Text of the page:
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CIVIL PROCEDURE - Default judgments - Requirement of debt or liquidated demand - Setting aside

Tuesday, January 05, 2021 @ 6:12 AM  


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Appeal by the defendant from the dismissal of her application to set aside a default judgment against her and an order directing that $114,000 paid into court by the appellant, be paid to the respondent. The action arose from the parties’ relationship which started with business and moved to romance. The parties cohabited in the appellant’s residence between 2007 and 2012. The respondent alleged that by a promissory note, the appellant acknowledged that she owed him $114,000 payable upon availability of the funds or sale of her house. The claim alleged the respondent then advanced additional monies to the appellant and that she had not repaid any of the loans or made any repayments on the monies owed him. The respondent also alleged he had a beneficial interest in the house based on the agreement he would be repaid upon sale of the house, that he had a beneficial interest in the house as a result of repairs, improvements and general upkeep that he performed, and that he had a beneficial interest in the house because he assisted with paying the mortgage while the parties resided together as common law spouses.

HELD: Appeal allowed. The order dismissing the appellant’s application to set aside the default judgment and the default judgment were set aside. Default judgment was not available under Rule 3‑8(3) because the claim was not for recovery of money in a specified or ascertainable amount as required by the Rule. The respondent asserted a claim to property, beyond the monies allegedly lent to the appellant. The plea of a promissory note also did not allow the default judgment. The plea was that the time for payment on the promissory note was on the availability of funds or sale of the house. There was no allegation that funds were available, or the house was sold, or even that the amount of the default judgment was due and owing. This was an omission of a material fact required to establish liability. Taken by itself, this allegation in the notice of civil claim did not support a default judgment because it did not establish that any sum was owing when the application for the judgment was made. It could also not be said that the document, as pleaded, was a promissory note.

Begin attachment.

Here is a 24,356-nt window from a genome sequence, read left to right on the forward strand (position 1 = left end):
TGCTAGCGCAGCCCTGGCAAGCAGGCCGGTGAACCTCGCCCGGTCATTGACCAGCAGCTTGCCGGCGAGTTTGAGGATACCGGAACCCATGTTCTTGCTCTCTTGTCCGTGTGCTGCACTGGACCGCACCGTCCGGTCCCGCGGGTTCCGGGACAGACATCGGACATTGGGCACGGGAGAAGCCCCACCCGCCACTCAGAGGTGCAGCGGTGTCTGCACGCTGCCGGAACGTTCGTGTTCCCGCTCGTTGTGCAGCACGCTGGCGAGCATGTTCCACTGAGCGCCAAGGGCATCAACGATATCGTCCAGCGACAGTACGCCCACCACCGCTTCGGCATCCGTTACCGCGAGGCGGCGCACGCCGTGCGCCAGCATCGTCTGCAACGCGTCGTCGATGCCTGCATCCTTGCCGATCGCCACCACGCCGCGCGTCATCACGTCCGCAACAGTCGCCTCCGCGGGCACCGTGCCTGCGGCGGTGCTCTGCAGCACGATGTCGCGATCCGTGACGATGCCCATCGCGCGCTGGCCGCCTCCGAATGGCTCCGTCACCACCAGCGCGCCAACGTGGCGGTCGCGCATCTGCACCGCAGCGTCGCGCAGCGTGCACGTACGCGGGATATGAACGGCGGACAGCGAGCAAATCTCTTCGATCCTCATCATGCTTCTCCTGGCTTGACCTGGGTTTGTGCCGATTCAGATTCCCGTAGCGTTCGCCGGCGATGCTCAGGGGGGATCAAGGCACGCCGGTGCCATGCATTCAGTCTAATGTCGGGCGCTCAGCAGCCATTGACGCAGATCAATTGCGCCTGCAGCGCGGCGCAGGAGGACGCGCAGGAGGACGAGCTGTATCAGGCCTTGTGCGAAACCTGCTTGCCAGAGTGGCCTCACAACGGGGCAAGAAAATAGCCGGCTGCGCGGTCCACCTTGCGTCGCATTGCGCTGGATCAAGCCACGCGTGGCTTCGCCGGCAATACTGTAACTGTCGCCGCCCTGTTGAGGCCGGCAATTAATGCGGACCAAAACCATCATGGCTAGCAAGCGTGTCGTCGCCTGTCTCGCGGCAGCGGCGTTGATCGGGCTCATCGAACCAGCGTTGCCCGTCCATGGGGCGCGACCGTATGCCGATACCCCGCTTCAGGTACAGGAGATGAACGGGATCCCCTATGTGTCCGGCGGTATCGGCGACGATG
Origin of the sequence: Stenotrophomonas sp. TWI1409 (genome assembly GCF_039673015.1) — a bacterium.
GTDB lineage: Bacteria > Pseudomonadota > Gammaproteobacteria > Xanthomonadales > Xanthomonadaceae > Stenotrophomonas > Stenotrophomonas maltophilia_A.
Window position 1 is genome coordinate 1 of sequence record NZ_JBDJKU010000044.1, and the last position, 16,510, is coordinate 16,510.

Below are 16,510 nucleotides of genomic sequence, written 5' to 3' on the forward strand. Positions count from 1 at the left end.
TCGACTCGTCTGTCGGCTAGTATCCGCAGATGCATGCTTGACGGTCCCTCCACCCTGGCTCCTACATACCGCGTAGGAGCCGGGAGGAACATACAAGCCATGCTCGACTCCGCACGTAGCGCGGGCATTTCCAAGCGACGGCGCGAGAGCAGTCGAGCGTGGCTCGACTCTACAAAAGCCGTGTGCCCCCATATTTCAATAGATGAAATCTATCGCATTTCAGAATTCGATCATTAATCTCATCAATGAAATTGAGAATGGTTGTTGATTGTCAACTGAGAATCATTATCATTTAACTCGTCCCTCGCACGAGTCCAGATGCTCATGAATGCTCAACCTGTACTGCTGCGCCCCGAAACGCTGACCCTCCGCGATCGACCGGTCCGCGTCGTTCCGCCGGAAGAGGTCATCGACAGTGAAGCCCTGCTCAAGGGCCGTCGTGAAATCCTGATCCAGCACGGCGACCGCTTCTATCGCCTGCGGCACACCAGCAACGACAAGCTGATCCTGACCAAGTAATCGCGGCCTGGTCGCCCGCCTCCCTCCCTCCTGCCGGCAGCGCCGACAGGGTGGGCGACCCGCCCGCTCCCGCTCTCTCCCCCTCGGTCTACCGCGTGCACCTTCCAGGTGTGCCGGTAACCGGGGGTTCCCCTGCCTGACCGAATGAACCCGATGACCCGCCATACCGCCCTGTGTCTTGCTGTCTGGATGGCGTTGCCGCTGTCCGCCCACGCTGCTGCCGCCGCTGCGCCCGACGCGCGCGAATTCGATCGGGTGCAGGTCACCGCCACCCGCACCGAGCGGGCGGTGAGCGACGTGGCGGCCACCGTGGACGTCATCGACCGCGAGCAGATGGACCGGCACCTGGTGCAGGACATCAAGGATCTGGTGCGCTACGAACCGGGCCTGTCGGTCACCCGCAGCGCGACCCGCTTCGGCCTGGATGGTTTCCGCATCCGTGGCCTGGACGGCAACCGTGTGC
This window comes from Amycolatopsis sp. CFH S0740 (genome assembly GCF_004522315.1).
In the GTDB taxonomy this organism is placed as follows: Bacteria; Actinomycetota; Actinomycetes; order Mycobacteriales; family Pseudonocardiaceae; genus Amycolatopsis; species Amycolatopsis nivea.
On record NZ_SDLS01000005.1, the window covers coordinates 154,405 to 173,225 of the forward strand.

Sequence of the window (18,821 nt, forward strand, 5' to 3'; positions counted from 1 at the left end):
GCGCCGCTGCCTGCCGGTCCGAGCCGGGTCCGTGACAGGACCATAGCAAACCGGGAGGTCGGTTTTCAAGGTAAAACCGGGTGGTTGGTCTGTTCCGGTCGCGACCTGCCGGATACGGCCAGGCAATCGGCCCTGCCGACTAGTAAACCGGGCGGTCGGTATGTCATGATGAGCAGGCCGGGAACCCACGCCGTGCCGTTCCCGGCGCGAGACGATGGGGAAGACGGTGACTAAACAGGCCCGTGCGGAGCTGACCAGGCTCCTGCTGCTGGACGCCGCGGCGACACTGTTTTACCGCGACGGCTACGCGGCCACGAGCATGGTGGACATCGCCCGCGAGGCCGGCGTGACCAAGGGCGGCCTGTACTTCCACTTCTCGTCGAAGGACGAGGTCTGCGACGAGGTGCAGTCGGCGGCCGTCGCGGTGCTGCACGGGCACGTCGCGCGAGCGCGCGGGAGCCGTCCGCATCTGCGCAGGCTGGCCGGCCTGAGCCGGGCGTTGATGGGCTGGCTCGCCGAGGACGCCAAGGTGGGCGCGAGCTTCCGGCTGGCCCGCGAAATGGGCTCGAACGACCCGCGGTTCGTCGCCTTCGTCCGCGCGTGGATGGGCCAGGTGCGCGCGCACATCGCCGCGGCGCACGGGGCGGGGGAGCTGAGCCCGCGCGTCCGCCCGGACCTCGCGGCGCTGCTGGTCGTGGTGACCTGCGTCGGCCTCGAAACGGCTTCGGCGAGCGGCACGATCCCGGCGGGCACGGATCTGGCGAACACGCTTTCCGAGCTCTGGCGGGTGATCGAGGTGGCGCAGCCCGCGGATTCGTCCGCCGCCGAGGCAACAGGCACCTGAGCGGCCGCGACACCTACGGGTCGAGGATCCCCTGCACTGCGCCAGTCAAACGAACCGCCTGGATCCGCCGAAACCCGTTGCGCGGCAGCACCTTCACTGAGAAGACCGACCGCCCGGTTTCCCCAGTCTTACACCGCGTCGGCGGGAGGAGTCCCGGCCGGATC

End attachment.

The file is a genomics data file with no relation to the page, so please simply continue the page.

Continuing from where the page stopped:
Tiamzon v. Vandt, [2020] B.C.J. No. 1907, British Columbia Court of Appeal, M.E. Saunders, G. Dickson and J. DeWitt-Van Oosten JJ.A., November 20, 2020. Digest No. TLD-January42021003